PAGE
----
FIELD OF THE INVENTION
- BACKGROUND OF THE INVENTION
The present invention is directed to a package comprising a continuing label. More particularly, the present invention is directed to a package comprising a continuing label that has at least one portion that is a continuation of a label on an adjacent, and preferably, complementary package. The package of this invention preferably can stand right side up and upside down, is preferably squeezable and creates a billboard or poster-like appearance when displayed in a group.
Packages, like bottles, and especially translucent bottles, are used to present to the consumer a variety of household products, especially food products. Manufacturers of such bottles, for example, often attempt to improve gripping means of the bottles to ensure that the bottles do not fall out of the consumers' hands during use. Also, manufacturers of bottles often concentrate on product evacuation from the bottle so that product is not wasted at the time the bottle is discarded or recycled.
Other manufacturers focus on marketing techniques for individual packages. For example, individual bottles have been shaped like animals, cartoon characters and drinking glasses so that they may be used and/or displayed after being emptied.
Labeling is also another means for enhancing the marketing appeal of packages. Unfortunately, however, marketers typically focus on package labels individually, and such labeling has a limited impact on catching consumer attention.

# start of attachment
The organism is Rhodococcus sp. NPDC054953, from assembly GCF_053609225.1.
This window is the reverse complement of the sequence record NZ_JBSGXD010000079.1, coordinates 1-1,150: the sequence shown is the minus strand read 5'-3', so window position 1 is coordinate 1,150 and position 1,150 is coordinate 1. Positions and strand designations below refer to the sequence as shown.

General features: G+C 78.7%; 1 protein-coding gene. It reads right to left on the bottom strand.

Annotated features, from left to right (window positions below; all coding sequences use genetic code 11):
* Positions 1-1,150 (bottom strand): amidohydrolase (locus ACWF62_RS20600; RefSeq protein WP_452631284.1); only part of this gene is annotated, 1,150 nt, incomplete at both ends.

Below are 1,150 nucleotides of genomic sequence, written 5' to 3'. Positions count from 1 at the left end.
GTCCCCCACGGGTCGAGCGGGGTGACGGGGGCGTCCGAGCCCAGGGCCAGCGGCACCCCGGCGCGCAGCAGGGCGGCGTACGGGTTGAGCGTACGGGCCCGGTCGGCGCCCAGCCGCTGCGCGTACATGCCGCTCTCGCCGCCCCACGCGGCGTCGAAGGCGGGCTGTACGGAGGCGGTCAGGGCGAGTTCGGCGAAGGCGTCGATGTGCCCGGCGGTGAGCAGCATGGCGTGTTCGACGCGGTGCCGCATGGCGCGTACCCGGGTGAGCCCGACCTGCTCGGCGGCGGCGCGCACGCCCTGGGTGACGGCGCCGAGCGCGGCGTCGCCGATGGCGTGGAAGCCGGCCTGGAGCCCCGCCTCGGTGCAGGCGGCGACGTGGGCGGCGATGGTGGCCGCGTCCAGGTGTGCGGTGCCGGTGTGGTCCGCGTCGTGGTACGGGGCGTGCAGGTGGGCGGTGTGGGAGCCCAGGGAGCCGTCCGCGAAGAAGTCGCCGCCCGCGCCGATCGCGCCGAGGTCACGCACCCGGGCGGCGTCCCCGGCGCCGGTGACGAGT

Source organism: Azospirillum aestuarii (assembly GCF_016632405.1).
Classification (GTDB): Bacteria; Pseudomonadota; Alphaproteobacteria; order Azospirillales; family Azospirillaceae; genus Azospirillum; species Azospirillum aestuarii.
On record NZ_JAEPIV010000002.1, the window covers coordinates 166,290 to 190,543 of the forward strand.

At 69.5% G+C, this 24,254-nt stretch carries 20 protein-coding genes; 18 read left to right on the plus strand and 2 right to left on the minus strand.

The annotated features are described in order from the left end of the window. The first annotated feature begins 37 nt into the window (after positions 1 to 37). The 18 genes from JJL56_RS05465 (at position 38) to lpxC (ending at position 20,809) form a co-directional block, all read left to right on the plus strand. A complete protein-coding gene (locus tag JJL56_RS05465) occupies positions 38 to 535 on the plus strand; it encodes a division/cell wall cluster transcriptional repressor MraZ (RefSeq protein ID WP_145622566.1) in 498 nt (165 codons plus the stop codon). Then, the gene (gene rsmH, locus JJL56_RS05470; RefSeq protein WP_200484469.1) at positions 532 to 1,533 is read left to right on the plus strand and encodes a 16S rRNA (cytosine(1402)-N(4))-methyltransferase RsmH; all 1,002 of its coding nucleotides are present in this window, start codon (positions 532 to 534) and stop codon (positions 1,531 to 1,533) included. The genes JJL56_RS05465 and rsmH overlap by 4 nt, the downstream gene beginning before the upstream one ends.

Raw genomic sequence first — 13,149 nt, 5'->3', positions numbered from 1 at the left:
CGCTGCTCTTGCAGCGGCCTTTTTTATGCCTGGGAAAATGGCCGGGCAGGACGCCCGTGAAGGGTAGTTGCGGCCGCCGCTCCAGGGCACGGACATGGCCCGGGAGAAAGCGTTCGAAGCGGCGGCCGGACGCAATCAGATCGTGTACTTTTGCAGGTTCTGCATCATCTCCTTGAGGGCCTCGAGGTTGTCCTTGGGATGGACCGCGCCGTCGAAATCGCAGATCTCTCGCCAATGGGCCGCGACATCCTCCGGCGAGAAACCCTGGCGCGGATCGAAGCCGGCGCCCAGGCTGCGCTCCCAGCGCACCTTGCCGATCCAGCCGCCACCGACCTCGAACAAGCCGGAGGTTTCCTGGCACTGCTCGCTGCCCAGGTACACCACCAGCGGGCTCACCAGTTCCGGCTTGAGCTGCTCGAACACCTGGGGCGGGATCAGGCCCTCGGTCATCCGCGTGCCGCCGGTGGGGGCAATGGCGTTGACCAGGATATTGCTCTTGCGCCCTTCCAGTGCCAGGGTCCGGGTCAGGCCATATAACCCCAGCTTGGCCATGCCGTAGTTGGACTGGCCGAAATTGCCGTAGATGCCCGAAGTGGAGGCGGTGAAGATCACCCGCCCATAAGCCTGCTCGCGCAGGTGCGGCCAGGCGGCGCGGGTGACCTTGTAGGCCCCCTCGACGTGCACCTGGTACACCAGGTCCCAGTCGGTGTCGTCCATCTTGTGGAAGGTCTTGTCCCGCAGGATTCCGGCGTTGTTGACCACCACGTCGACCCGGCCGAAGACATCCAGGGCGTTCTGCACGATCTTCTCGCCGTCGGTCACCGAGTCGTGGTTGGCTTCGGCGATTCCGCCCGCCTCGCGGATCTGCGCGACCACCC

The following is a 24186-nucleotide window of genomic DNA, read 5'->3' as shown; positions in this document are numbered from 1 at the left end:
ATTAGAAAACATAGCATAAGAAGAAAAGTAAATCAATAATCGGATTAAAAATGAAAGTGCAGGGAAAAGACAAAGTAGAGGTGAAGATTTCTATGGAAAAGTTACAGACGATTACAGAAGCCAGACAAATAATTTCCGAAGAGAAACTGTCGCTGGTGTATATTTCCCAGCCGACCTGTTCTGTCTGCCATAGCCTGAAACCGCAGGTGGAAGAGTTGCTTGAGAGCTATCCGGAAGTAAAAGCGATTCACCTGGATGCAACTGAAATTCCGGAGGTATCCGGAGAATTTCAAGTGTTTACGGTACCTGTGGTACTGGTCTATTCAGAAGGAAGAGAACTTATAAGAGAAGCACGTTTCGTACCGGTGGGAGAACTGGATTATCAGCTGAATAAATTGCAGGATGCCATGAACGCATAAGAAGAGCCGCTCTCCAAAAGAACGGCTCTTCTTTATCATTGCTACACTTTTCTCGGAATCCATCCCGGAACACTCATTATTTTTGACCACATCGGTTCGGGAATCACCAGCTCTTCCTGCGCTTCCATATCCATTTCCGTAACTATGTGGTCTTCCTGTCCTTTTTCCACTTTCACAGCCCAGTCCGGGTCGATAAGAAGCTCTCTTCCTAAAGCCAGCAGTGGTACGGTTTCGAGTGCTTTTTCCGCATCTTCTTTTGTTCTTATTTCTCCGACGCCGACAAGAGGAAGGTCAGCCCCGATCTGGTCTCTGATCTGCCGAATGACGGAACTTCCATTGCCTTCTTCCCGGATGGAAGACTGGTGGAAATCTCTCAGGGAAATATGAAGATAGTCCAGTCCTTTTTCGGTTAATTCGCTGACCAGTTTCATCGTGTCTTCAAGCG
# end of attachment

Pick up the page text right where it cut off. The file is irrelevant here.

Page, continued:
It is of increasing interest to develop a packaging and labeling system that will be exceptionally attractive to consumers. This invention, therefore, is directed to a package comprising a continuing label that has at least one portion that is a continuation of a label on an adjacent, and preferably, complementary package. The package of this invention is suitable to stand right side up or upside down (and preferably both right side up and upside down), is ergonometric, and creates a billboard or poster-like appearance when displayed in a group.
Efforts have been disclosed for making packages. In U.S. Pat. Nos. DES 416,199, DES 507,748, 3,537,498, 5,156,285 and 5,350,078, bottles suitable for gripping are disclosed.
Other efforts have been disclosed for making packages. In U.S. Application, Publication Nos. 2003/0031851 A1 and 2003/0075521 A1, bottles for consumer products are described.
Still other efforts have been disclosed for making packages. In U.S. Application Publication No. 2004/0232023 A1, an asymmetric package that creates an illusion of animation is described.
- SUMMARY OF THE INVENTION
None of the additional information above describes an ergonometric package comprising a continuing label that has at least one portion that is a continuation of a label on an adjacent package.
In a first aspect, the present invention is directed to a package that is easy to grip and ergonometric, the package comprising:
- (a) a body; and
- (b) a continuing label on the body
wherein when the package is displayed in a group of packages comprising continuing labels, the group creates a billboard or poster-like image.
In a second aspect, the present invention is directed to a method for marketing products with the package of the first aspect of this invention.
BRIEF DESCRIPTION OF THE DRAWINGS